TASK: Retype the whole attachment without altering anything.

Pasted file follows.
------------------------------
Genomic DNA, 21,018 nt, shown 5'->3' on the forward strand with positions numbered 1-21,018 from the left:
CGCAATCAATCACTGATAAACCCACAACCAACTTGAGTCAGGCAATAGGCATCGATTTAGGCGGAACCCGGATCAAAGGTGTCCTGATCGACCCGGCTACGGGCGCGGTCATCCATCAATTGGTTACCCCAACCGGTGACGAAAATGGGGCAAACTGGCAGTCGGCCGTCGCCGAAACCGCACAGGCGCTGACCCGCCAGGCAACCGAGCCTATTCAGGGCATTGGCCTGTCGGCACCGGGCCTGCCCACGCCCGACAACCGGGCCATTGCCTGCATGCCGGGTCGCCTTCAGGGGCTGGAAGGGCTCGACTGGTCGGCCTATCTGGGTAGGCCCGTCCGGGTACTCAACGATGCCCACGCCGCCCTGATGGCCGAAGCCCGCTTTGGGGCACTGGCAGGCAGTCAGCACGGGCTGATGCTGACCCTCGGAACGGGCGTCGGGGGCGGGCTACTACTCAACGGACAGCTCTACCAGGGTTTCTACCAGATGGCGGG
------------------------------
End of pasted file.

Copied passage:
Genomic DNA, 21,018 nt, shown 5'->3' on the forward strand with positions numbered 1-21,018 from the left:
CGCAATCAATCACTGATAAACCCACAACCAACTTGAGTCAGGCAATAGGCATCGATTTAGGCGGAACCCGGATCAAAGGTGTCCTGATCGACCCGGCTACGGGCGCGGTCATCCATCAATTGGTTACCCCAACCGGTGACGAAAATGGGGCAAACTGGCAGTCGGCCGTCGCCGAAACCGCACAGGCGCTGACCCGCCAGGCAACCGAGCCTATTCAGGGCATTGGCCTGTCGGCACCGGGCCTGCCCACGCCCGACAACCGGGCCATTGCCTGCATGCCGGGTCGCCTTCAGGGGCTGGAAGGGCTCGACTGGTCGGCCTATCTGGGTAGGCCCGTCCGGGTACTCAACGATGCCCACGCCGCCCTGATGGCCGAAGCCCGCTTTGGGGCACTGGCAGGCAGTCAGCACGGGCTGATGCTGACCCTCGGAACGGGCGTCGGGGGCGGGCTACTACTCAACGGACAGCTCTACCAGGGTTTCTACCAGATGGCGGG